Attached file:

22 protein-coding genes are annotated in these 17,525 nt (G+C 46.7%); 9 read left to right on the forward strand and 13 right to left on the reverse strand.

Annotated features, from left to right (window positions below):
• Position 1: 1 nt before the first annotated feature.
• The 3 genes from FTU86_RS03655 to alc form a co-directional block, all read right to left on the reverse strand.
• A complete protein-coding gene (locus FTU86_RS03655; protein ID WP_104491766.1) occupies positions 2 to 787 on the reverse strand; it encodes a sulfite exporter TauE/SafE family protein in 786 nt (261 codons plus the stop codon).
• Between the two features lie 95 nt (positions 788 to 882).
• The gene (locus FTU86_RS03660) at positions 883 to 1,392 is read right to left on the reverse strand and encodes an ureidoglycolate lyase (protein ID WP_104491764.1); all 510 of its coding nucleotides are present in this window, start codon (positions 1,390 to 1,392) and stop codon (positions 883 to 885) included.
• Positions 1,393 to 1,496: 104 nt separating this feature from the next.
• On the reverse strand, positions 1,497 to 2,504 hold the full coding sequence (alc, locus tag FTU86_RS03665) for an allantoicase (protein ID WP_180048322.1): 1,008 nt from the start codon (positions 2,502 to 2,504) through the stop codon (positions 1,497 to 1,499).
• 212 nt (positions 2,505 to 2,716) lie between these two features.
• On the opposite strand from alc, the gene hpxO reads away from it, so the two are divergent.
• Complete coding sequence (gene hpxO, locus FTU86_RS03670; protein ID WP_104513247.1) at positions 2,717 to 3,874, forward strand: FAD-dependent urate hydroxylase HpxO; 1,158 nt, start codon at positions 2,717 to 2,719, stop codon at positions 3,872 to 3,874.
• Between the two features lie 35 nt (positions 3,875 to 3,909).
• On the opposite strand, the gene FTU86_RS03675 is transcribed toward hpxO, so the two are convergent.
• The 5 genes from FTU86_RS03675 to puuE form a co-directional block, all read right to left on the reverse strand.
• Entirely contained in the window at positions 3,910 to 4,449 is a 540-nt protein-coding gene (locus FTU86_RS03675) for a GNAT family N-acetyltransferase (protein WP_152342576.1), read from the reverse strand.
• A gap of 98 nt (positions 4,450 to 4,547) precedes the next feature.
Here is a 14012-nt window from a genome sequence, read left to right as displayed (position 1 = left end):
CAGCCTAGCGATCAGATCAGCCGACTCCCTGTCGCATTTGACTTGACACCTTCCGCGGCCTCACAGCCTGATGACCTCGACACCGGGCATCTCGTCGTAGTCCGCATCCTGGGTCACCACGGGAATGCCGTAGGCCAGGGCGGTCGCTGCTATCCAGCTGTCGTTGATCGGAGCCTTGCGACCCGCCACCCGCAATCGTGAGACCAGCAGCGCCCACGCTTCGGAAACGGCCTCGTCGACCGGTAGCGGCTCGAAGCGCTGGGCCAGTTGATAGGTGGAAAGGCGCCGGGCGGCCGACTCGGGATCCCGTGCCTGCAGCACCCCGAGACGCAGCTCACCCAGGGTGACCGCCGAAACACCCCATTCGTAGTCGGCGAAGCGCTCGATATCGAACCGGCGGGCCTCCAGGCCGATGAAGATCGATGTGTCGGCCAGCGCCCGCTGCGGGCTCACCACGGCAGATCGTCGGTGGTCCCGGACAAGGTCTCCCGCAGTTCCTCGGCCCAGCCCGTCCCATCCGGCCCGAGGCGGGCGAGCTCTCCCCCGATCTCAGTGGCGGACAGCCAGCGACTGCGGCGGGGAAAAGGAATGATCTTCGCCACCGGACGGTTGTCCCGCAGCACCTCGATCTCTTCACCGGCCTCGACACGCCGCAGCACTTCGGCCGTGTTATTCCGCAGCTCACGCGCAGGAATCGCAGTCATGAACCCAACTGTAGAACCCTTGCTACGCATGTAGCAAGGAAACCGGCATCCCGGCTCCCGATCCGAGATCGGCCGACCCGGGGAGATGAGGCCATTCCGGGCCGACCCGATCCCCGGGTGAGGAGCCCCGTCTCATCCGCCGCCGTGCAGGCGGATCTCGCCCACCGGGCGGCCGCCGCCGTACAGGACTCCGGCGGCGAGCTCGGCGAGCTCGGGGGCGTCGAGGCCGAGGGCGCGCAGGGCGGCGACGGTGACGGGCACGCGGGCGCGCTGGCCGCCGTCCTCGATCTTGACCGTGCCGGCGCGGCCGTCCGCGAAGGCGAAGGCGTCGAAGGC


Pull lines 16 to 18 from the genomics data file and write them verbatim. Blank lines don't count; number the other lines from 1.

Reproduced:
• Entirely contained in the window at positions 3,910 to 4,449 is a 540-nt protein-coding gene (locus FTU86_RS03675) for a GNAT family N-acetyltransferase (protein WP_152342576.1), read from the reverse strand.
• A gap of 98 nt (positions 4,450 to 4,547) precedes the next feature.
Here is a 14012-nt window from a genome sequence, read left to right as displayed (position 1 = left end):